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Latest On Malik Rahim’s Common Ground

In case anyone was still wondering about GQ’s Person of the Year, Malik Rahim and his pretend Moslem Mosque Medical Center, "Common Criminals Ground," we have an end of year update from one of his moronic dupes heroic volunteers:

happy solstice
Monday, December 26, 2005

Today I’ve begun my new role as the go-to guy for all of Common Grounds hauling needs. The ball hitch on my truck will carry CG’s trailer so I spend my first day carrying cases of food from the distribution center to the community center.

Then someone tells of a down tree that has been bucked up by the women’s center and four of us go and load it up to feed the oil drum fire that bburns all night in the church courtyard. As night falls myself and another head to Lowe’s and load 30 pallets that will be used for everything from furniture to firewood.

I’ve learned a little of CG’s history today. After Katrina, when all the government agencies abandoned the city, Malik Rahim and others saw what was happening to their community and formed an organization to protect the people who had been hardest hit by the hurricane and the aftermath. As people returned to their homes they wre met by National Guard blockades, and extreme cases of policr bvrutaliity. As the violence escalated, a cop watch was formed to record police harrassment.

From this seed has grown a legal aid office that fights illegal evictions, a distribution center that hands out free food, clothes, toys; a Women’s Center. The community center is where the volunteers stay and work crews are organized. There is an information center, the House of Excellence, that provides free internet access to anyone who walks in the door. There is a tool lending library, and soon there will be an actual library. All staffed by volunteers from across the country who have come at their own expense to spend a few days or weeks doing work that none would do for pay.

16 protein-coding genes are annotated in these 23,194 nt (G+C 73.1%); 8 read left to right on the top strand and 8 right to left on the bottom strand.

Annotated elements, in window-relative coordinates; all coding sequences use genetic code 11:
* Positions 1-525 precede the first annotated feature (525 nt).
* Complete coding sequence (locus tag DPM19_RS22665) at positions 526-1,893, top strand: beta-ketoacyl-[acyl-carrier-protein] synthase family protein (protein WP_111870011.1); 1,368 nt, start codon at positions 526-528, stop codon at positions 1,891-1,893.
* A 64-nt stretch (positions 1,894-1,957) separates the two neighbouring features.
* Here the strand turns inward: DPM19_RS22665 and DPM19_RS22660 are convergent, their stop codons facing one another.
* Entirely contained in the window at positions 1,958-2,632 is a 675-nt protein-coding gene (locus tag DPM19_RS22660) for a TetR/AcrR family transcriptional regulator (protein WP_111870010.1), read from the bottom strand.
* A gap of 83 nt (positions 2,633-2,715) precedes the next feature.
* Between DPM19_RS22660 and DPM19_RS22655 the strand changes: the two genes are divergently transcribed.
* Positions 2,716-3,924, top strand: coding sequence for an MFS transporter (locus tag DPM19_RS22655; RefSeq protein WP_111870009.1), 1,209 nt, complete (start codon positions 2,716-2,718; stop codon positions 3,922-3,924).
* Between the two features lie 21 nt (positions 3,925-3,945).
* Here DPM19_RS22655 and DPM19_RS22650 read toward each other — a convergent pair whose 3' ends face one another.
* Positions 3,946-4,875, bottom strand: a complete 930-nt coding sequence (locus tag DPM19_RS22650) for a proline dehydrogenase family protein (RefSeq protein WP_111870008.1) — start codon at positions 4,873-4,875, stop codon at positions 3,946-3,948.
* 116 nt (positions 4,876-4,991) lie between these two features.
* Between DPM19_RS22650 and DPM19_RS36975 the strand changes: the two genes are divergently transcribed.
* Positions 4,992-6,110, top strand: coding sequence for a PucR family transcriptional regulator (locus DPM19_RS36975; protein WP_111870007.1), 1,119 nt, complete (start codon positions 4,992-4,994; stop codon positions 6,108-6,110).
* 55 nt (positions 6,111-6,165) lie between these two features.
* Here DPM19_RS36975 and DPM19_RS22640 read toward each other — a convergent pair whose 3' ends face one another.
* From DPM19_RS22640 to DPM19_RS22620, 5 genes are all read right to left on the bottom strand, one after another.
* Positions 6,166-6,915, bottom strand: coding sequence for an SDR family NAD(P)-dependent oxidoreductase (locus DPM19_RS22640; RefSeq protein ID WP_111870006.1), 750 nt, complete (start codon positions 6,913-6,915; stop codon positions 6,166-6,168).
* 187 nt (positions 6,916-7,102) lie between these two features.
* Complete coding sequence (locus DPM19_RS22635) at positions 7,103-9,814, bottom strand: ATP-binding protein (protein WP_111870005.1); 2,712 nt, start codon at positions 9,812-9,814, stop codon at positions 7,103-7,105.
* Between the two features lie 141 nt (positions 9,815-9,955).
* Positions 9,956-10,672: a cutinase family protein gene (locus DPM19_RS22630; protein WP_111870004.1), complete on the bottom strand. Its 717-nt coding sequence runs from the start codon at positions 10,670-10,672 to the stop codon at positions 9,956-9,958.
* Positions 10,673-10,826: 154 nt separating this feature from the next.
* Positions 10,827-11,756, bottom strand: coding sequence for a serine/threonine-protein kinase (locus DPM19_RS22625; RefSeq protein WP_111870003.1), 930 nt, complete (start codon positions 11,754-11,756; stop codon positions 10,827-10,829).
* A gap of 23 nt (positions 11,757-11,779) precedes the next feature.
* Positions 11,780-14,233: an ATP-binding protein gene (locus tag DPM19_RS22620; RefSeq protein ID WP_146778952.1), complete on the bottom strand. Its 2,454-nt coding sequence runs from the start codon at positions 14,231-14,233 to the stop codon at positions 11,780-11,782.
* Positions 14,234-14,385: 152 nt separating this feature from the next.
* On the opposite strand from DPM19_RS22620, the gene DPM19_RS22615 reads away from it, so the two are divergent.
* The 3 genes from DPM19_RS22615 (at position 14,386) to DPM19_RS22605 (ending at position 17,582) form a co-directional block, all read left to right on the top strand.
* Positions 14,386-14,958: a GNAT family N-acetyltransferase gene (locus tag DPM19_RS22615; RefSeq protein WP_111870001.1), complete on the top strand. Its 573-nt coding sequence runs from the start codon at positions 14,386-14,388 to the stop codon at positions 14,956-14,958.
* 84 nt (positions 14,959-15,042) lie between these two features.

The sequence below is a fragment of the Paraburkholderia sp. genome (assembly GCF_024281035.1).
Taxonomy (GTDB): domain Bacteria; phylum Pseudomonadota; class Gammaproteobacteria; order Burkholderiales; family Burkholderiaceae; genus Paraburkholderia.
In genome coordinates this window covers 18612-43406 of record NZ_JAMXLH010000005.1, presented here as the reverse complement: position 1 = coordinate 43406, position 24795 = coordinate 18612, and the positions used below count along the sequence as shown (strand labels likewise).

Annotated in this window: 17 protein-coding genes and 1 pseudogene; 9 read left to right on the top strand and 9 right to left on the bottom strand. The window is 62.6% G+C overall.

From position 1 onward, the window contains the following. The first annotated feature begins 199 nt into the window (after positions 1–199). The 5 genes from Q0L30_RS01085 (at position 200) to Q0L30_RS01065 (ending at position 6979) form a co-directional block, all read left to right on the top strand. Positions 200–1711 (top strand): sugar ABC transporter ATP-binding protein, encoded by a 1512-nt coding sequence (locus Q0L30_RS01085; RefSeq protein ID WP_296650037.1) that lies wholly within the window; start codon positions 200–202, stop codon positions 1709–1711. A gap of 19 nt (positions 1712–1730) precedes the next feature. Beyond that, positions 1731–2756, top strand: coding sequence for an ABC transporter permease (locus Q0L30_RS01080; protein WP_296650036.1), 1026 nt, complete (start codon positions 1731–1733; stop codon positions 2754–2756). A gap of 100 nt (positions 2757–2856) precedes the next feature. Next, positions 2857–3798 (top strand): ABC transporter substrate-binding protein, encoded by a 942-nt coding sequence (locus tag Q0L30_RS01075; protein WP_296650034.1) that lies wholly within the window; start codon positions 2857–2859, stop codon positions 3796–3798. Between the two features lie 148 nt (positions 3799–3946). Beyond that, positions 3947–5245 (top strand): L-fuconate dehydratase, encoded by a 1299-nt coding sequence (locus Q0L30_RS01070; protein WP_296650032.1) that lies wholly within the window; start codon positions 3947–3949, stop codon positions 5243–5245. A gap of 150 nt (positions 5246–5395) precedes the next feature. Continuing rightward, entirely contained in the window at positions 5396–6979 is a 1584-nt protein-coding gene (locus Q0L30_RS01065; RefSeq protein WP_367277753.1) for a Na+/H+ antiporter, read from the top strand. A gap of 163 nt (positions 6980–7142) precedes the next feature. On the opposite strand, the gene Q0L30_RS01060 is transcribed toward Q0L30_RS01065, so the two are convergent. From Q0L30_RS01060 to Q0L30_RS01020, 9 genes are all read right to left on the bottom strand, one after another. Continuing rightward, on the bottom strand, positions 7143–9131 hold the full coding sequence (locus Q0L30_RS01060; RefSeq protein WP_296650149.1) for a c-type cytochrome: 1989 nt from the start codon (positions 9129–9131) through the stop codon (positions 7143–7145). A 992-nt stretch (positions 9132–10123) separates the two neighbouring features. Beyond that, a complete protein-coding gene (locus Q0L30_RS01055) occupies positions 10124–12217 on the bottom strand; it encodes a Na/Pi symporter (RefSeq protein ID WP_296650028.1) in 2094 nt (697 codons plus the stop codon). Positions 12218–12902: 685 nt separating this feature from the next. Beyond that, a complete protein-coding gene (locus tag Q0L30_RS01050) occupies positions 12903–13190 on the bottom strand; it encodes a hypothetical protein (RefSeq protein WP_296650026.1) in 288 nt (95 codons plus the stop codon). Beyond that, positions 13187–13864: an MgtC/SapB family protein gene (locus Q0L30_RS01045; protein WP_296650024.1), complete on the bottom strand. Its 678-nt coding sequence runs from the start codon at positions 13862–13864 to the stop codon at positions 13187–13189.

They sleep on the floor, fight for the dirtiest jobs offered "everyone wants to gut houses", then eat meals of beans, broccolli, and quinoa. The shower is outside, cold water only. No one complains. Everyone seems to realize the gravity of what we are doing. This organization has saved lives, not just houses.

The upper ninth Ward is about 95% African American, with about 95% owning their own homes. A higher percentage than anywhere in the US. And despite the dangers of floodwaters returning, this is regarded as prime realestate, just blocks away from the Bywater and French Quarter. Most agree this is the reason for the severe treatment metered out by the police and national guard. In an attempt to make it so difficult and dangerous for the residents to return, the cops have beaten and arrested people.

The NG are at least not helpful, and at worst murderous. And where are the crews to gut the houses? Why are there boats and merridians and powerlines down across the sidewalks? How is it that the schools are not opened? The local stores dark and empty? If you wish for help, for compassion, do not seek it from the government. They have none to give. Do not ask for assistance. You will have to beg. And the begging will not help you. Go instead to Common Ground in the Ninth Ward where everything is free and no one is turned away.

posted by mojojer @ 8:52 PM

You’ll note Mr. Mojojer’s spelling is positively Gordon- esque. Why do they only attract the stupidest of the stupids to their noble cause?

And, come to think of it, why is it we have never seen any persons of color ® amongst these volunteers? I thought this was all about "solidarity with the community"?

Also note, that even after all the money Rahim and his cohorts have scammed, their main (and probably sole) mode of transporting their largess is a cheesy little U-Haul trailer.

But most of all note how this fraud has immediately metastasized from being a bogus "clinic" into yet another "rights watch" lawsuit honey pot.

Sure, the National Guard did nothing–except kill black people. Malik and his thieving pals were the real heroes. They saved thousands of lives. Common Ground fed the multitudes with loaves and fishes and turned water into wine.

Remember those stirring shots of Rahim hoisting people up to safety in his helicopter? I don’t either. How tragic that none of their brave works have ever captured on film. And yet we’ve seen thousands of photos of the National Guard helping the Katrina victims.

It must be that evil racism at work again, preventing anybody from being able to see their noble deeds. The debil.

This article was posted by Steve on Saturday, December 31st, 2005. Comments are currently closed.

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